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Town of Otis v. Derr
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Decision: 	2001 ME 151
Docket: 	Han-01-326
Argued:  	October 9, 2001
Decided:	October 31, 2001




	[¶1]  Jesse Derr appeals from the Superior Court's order, (Hancock
County, Mead, C.J.), vacating a District Court judgment, (Ellsworth, Murray,
J.), finding him not in violation of the Town of Otis Zoning Ordinance.  Derr
argues that we should hear this interlocutory appeal for reasons of judicial
economy.  We disagree and dismiss the appeal. 
	[¶2]  With few exceptions,{1} we decline to hear interlocutory appeals. 
Millett v. Atlantic Richfield Co., 2000 ME 178, ¶ 8, 760 A.2d 250, 253.
Furthermore, we have held that appeals from Superior Court remand orders
are interlocutory and "should not be entertained unless 'the remand
requires only that the [District Court]  . . .  address a procedural or ancillary
matter distinct from the issue upon which appeal to the [Law Court] is
sought.'" Watson-Maddocks v. Maddocks, 676 A.2d 937, 939 (Me. 1996)
(quoting Wheeler v. Maine Unemployment Ins. Comm'n, 477 A.2d 1141,
1145 (Me. 1984)).  This rule helps "curtail interruption, delay, duplication
and harassment." State v. Maine State Employees Ass'n, 482 A.2d 461, 464
(Me. 1984). 
	[¶3]  The judicial economy exception has two requirements: first, that
"review of a non-final order can establish a final, or practically final,
disposition of the entire litigation," Id. at 464; and second, that the
interests of justice require that immediate review be undertaken.  Munsey v.
Groves, 151 Me. 200, 202, 117 A.2d 64, 66 (1955).
	[¶4]  Derr advances five reasons why we should entertain this
interlocutory appeal: first, a decision in his favor will end the case; second,
our rules now permit direct appeals from the District Court; third, we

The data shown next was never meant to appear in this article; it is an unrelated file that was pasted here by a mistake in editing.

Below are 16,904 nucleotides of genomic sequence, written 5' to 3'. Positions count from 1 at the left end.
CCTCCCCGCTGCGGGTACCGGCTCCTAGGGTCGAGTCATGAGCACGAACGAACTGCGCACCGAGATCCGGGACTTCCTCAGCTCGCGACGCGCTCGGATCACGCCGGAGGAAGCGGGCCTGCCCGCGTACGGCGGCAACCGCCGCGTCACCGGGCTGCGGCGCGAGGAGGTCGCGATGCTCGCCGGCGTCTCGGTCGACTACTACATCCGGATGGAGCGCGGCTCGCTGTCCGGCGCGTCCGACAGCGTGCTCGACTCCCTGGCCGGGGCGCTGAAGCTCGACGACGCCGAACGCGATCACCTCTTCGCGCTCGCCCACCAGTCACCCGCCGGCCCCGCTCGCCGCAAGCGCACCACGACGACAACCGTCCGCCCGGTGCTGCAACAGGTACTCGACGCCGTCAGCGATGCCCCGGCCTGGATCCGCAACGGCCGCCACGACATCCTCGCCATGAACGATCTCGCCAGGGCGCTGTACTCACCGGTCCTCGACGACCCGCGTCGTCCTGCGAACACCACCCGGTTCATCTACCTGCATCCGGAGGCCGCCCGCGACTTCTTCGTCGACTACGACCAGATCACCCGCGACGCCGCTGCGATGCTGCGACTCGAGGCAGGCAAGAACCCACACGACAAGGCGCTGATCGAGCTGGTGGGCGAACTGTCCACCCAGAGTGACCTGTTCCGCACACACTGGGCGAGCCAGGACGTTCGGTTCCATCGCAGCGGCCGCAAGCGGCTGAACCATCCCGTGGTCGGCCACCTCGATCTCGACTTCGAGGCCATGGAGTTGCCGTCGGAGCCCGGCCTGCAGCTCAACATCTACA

seldom hear appeals from zoning violation complaints initiated under Rule
80K;{2}  fourth, marketability of title is an issue; fifth, the Superior Court
erred when it ordered the District Court to consider matters not considered
by the Planning Board.
	[¶5]  Derr's arguments do not address the elements or purpose of our
final judgment rule and its exceptions.  Whether we have an opportunity to
offer guidance to local zoning boards or whether a case has an unusual
procedural posture and would now be heard on direct appeal is immaterial
to the application of the rule.  Musson v. Godley, 1999 ME 193, ¶ 5, 742
A.2d 479, 481 ("We have provided for a few narrow exceptions to the rule
but limited their application to extraordinary situations.").
	[¶6]  Derr's appeal does not concern an ancillary or procedural
matter, but rather the Superior Court's judgment that his shoreside house is
within the statutorily required setback.  Nor do the interests of justice or
the ability of this court to provide a final disposition of this case support
entertaining this appeal at this time.  Derr's appeal fails to meet the criteria
for the judicial economy exception set out in Munsey, because the interests
of justice do not require immediate review.  Musson, 1999 ME 193, ¶ 6,
742 A.2d at 481.  Irrespective of whether we could decide the legal issues
he raises and thereby end further litigation, Derr has not shown sufficient
urgency in this appeal. In contrast to our other cases where the parties
would be significantly affected by delay, Derr can demonstrate no such
injury.  See Williams v. Williams, 1998 ME 32, ¶ 7, 706 A.2d 1038, 1039
(The judicial economy exception applied when the sudden retirement of a
judge resulted in inordinate delay in a child custody matter.).
	[¶7]  During the course of this litigation, Derr has had the continuing
use of his house.  No penalties for violation of the Town's ordinance have
been assessed against him.  Although the delay of returning to the District
Court for factual findings may result in additional fines, Derr must bear
substantial responsibility for that delay for it was his decision to take this
interlocutory appeal.  "Judicial economy is not served by taking this appeal."
Millett, 2000 ME 178, ¶ 17, 760 A.2d at 256.
	The entry is:
			Appeal dismissed.

Attorney for plaintiff: David F. Szewczyk, Esq. (orally) Macdonald Chase & Szewczyk 700 Mt. Hope Avenue Bangor, ME 04401 Attorneys for defendant: Chadbourn H. Smith, Esq. (orally) James Collier, Esq. Fenton, Chapman Smith & Kane, P.A. P O Box B Bar Harbor, ME 04609-0020
FOOTNOTES******************************** {1} . Those exceptions are the judicial economy exception, the death knell exception, and the collateral order exception. {2} . Rule 80K of the Maine Rules of Civil Procedure provides an expedited procedure for adjudicating violations of land use laws and ordinances. M.R. Civ. P. 80K.